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  1. How does it look with the bowsprit dry-fitted? It seems to me that the bowsprit, more than the windlass, would limit the space to work.
  2. Trenails are done. Next step is to apply stain. What am I to do with all these tipless toothpicks? When someone spends 20 years building the Taj Mahal out of a million toothpicks, is this how it starts?
  3. I was hoping to find a less-tedious solution, but after further experiments, I have accepted that the toothpick method is the way to go. I used tape to define the location for the trenails. Holes were drilled along the line. The toothpicks are glued in. After drying, the toothpicks are chopped off and the surface is sanded down. Getting a straight line is a challenge.
  4. Have a look at this update in Blue Ensign's build log for Cheerful. I'm thinking of doing something similar. I'm currently experimenting with several methods, toothpicks included.
  5. Thank you all for following along. Here are some shots of the planking / caulking procedure. I first cut a length of strip to just larger than the required size, then slowly sand one end a little at a time until it fits perfectly. Then I cut a matching length of the plastic. Glue is applied and the strip is added as shown below, with a tiny space between the old and new strips. Then the plastic strip is put into place between the two deck planks. I start at one end, then run my finger down the length of the strip. After that, the deck plank is firmly pushed into place and excess glue is removed. And at last the deck planking is complete. One particular challenge was the hole for the rudder. This picture on the site ship25bsa.smallsquareddesigns.com was especially helpful in creating the detail of the hole. Next I need to decide how to handle coloring the deck and adding trenails.
  6. Deck planking continues. I did a test fit to make sure my mast and bowsprit holes were still accessible.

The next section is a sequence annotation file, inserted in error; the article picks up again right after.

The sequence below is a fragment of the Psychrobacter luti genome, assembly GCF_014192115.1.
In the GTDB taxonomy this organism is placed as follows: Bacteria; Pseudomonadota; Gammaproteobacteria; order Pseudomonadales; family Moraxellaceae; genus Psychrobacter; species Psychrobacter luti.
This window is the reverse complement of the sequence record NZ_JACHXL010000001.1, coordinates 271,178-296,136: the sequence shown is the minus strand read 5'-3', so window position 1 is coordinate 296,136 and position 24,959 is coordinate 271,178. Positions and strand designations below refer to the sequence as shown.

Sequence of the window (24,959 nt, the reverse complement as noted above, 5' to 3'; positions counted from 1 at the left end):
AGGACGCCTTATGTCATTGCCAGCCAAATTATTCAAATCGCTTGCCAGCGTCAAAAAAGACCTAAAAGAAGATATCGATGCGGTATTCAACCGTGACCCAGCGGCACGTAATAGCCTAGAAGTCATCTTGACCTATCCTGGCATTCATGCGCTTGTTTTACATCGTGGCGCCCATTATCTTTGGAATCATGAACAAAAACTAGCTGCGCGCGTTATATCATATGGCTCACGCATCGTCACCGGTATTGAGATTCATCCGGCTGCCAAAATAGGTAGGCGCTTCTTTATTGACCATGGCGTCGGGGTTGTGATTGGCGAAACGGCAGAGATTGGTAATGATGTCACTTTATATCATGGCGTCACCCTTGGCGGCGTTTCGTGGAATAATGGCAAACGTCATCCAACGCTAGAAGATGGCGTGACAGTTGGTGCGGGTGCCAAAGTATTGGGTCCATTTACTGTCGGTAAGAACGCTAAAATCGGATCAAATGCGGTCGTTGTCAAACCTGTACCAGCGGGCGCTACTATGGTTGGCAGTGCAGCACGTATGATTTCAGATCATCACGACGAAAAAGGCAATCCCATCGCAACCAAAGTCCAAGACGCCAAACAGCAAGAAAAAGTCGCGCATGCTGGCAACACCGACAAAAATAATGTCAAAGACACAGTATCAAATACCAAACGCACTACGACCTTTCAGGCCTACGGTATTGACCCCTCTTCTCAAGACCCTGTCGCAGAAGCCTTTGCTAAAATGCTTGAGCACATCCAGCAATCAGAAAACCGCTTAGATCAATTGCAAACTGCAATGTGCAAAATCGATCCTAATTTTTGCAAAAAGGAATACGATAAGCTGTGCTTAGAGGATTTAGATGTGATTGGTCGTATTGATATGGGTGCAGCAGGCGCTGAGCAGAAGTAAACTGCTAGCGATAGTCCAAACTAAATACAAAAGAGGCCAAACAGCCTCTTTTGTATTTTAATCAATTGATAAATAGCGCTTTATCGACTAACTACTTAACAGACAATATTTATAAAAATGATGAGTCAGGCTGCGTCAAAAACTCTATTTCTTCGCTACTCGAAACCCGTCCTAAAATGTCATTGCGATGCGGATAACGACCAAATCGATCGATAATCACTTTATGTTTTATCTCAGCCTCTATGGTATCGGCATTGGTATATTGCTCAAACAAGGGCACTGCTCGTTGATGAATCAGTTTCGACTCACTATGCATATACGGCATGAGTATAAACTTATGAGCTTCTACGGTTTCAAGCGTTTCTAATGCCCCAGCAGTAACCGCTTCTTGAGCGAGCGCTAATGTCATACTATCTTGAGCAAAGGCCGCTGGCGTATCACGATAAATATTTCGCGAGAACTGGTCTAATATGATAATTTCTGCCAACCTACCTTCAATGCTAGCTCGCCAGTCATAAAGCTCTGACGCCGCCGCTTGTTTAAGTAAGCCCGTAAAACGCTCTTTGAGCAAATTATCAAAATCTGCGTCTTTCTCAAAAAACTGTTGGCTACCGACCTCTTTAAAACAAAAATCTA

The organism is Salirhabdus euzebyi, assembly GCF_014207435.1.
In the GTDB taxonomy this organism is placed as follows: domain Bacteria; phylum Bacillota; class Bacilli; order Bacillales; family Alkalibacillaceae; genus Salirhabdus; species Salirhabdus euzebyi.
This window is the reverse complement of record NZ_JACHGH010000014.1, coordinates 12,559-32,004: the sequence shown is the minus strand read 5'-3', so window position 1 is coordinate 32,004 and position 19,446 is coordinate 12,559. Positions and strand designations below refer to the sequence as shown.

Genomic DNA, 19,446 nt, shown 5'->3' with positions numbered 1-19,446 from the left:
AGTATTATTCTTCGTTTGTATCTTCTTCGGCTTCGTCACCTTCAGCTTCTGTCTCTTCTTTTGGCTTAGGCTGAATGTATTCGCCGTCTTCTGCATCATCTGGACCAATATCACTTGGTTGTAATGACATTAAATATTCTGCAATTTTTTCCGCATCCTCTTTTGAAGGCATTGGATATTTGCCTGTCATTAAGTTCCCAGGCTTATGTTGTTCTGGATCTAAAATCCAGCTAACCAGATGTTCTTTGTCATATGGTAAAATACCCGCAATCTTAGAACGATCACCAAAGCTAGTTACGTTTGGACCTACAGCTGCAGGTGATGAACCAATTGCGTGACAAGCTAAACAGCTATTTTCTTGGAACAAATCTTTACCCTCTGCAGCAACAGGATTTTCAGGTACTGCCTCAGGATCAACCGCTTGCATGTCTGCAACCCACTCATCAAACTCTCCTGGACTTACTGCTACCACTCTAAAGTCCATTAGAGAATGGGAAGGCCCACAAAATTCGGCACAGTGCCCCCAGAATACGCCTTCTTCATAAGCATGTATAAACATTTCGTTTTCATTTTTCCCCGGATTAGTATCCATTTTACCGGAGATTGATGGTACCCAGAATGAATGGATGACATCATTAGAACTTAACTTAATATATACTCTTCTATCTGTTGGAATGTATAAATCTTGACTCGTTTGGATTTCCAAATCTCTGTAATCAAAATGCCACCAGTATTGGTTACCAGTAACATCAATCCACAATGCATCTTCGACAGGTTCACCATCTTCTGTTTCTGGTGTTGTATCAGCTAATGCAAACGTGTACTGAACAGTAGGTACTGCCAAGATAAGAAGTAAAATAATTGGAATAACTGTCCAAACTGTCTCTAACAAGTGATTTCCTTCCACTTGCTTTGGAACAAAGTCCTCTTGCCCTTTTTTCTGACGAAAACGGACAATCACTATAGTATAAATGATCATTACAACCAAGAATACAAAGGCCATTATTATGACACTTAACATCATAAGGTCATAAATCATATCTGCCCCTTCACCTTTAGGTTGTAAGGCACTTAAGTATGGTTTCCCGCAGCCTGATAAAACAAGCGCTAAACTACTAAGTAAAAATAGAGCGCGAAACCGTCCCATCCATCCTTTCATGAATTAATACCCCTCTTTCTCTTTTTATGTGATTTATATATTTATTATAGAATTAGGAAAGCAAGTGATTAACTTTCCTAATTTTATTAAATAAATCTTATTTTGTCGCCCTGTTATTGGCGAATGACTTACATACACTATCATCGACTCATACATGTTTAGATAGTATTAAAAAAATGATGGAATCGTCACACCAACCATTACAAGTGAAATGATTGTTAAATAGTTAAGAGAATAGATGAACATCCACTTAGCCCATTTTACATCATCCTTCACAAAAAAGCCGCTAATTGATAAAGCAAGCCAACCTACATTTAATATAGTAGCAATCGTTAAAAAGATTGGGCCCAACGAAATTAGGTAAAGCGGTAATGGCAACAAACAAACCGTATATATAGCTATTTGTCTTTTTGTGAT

7. It's time to think about the deck. Here is my foot, taking a very scientific measurement. The deck planks, caulking included, are a little over two shoe lengths. That's... um, (multiply by the scaling factor, carry the three), how wide? Better yet, I'll consult the appendix in the Schooner Sultana book. The appendix says the deck planks are 5 inches wide. At 1:64 scale, that's about 2mm. I'll be using 1/16" x 1/16" strip for the deck planks, which is close enough. A few other things to note: the inner bulkwarks, transom, and other surfaces are painted red. At all deck level changes, there is a white strip. There is a deck plank along the center line, rather than planks on either side of the center line. I have checked multiple pictures and confirmed that, even at the longest part, all deck planks are continuous; there are no breaks. That means there will be no butt-shift pattern. Lastly, note how thick and dark the caulking is. I have added red paint where needed and white strips at the edges of each deck. The white strips are 1/16" and the bulkheads they lay on are 1/8", so there is still enough surface for the ends of the deck planks to lay on. I want to replicate the thick, dark caulking between the deck planks. Imagine if I had strips of black plastic that were as thick as the decking strips and just wide enough to create a nice thick black line between planks. About .4mm will do. Anything I imagine I can model in Fusion 360. And after loading black filament, it's 3D printed. Starting to plank the deck. My procedure is to cut some 1/16" x 1/16" strip to size, and cut some black plastic to match. I add glue to the strip and put it almost in place, then carefully slip the plastic into the gap. Then push the plank firmly into place. The rough edge at the front will be filed down to a nice curve to accept the bulwarks, which will be added later. The forecastle is done. Starting to plank the main deck.